Education for Sale

textbooksby Jean Schiffbauer

In tumultuous times, is it possible to define the ‘public interest’ as something more than a compilation of private and powerful commercial concerns?  When schools are public in name only, do we the public even know what is being taught or how?  We will run a series of posts on curriculum issues facing our schools.  Here is our first post by a long time curriculum specialist at a K-12 laboratory school.

 

I joined the League of Women Voters because I was overwhelmed by the problems that are confronting our country and felt helpless to bring about any constructive changes. For thirty years, I was an educator and always knew I could impact students, teachers and administrators in a variety of ways. I didn’t change the world, but I did impact individuals. I hope, as a member of the LWV, I can help inform the public about the successes and problems in education today and worked together for new solutions.

I am attempting to update my knowledge about the current status of school curriculum. Naturally, I started by typing in my request on Google. During my search, I came across this headline from the Washington Times‎: “School curriculum aims to produce energy workers.” I continue to search and am both surprised and dismayed by my findings. Recent headlines from around our country show how many diverse groups are attempting to influence school curricula. These are some examples:

“Humane society gets $9K for curriculum”    The Rhode Island Foundation announced last Thursday that it has awarded $9,000 to the Humane Society of Jamestown to expand its education program.

“School curriculum aims to produce energy workers”  December 17, 2014 The energy industry is beginning to influence academia throughout the county, according to Paul Keidel, STEM coordinator at the Bismarck Public Schools Career Academy.

 “Koch brothers shape North Carolina’s history curriculum”   December 17, 2014

 “Oakland schools to reinstate curriculum about Mumia Abu-Jamal”   November 19, 2014 Oakland school officials, under pressure from supporters of Mumia Abu-Jamal, have agreed to reinstate a controversial curriculum that includes a lesson comparing the convicted cop killer to the Rev. Martin Luther King Jr.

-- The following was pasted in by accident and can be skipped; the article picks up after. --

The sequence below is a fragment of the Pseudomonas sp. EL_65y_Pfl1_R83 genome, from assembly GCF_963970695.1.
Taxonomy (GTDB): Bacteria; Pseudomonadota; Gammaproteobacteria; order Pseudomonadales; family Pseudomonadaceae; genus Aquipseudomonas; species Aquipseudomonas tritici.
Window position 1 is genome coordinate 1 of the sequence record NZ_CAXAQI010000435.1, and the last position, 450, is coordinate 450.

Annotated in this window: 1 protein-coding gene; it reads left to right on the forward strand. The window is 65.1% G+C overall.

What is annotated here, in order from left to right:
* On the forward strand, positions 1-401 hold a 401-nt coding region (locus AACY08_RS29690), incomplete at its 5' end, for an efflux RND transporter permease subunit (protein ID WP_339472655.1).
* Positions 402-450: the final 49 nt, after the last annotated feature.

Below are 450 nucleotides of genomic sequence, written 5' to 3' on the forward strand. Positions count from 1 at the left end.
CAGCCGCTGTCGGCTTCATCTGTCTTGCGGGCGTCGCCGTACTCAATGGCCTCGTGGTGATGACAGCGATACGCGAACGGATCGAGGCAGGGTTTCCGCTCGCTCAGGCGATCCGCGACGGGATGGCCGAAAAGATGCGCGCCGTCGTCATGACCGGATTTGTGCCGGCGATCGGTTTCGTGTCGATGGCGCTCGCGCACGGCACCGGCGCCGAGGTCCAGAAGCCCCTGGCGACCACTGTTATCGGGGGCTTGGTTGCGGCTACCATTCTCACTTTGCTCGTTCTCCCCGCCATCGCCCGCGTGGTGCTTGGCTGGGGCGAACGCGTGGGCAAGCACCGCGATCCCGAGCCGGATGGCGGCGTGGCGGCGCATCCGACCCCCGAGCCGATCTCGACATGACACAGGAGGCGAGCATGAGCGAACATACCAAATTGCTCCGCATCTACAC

“Progressives Gnaw at the Curriculum the undermining of AP U.S. history is typical of their work in our schools”  December 12, 2014

So, why would these findings upset me? Many people may scan through some of these headlines and get excited the private industry has decided to give “back to the their communities”. Most likely, the majority won’t even give the headlines a second glance. Why they should take a second glance and the real question is “Could what our students learn be determined by those groups who have a personal agenda?”

What is the purpose of education? Jefferson believed in the education of the common man as the most effective means of preserving the democratic ideal. If we give private corporations the opportunity to determine “WHAT” is being taught to our children, then we are not preserving democracy, we are promoting products. Our children are no longer free thinkers, they are predetermined buyers.

Posted in Books, Charter Schools, Common Core Standards, Curriculum, No Child Left Behind, Public Education, Reform.

2 Comments

  1. Curriculum is absolutely vital. I taught AP US History, AP World History and AP Government, both US and Comparative. I always told my students that one could be the proudest of their country if they could recognize it, warts and all, and still say it was the best place for them to live. So I take issue with the article written by Mona Charen in the National Review Online that is linked to this blog. Our students need to know what she wants in the curriculum but not to the exclusion of the critical pieces. The question is how does a teacher find the time to teach it all when it is only reading, math and science that are tested by NCLB? We are losing social studies in our elementary schools – it is still there on paper, but it loses out to reading and math b/c of the notorious test score mentality. We must change the mentality if we truly want thoughtful curriculum.

  2. I just read the article describing how “Progressives” are taking over the curriculum. Here’s an excerpt, “The new “framework” for the teaching of AP history, which is studied by thousands of America’s top-performing high-school students, emphasizes oppressors and exploiters, while scanting liberators and pioneers.”

    I’m sorry, but I worked with history teachers at all school levels, as we sought to develop standards, and I never saw such omissions (e.g., of Benjamin Franklin). It sounds like the writer and the former teacher she interviewed might be reacting to the emphases in the guidelines provided for teachers. Conservative critics of AP history have done this repeatedly; they didn’t look at everything that was taught, only at recommendations about focus. Meanwhile, I haven’t heard a peep about the Texas curriculum, which omits Thomas Jefferson so they can gush about Phyllis Schafly!

    Besides, I’m not as interested in the pieces of knowledge students have or don’t have. I’m more concerned about their ability to analyze and evaluation information. I like Dewey’s definition of education—it’s not dumping in more knowledge, it’s opening the mind.

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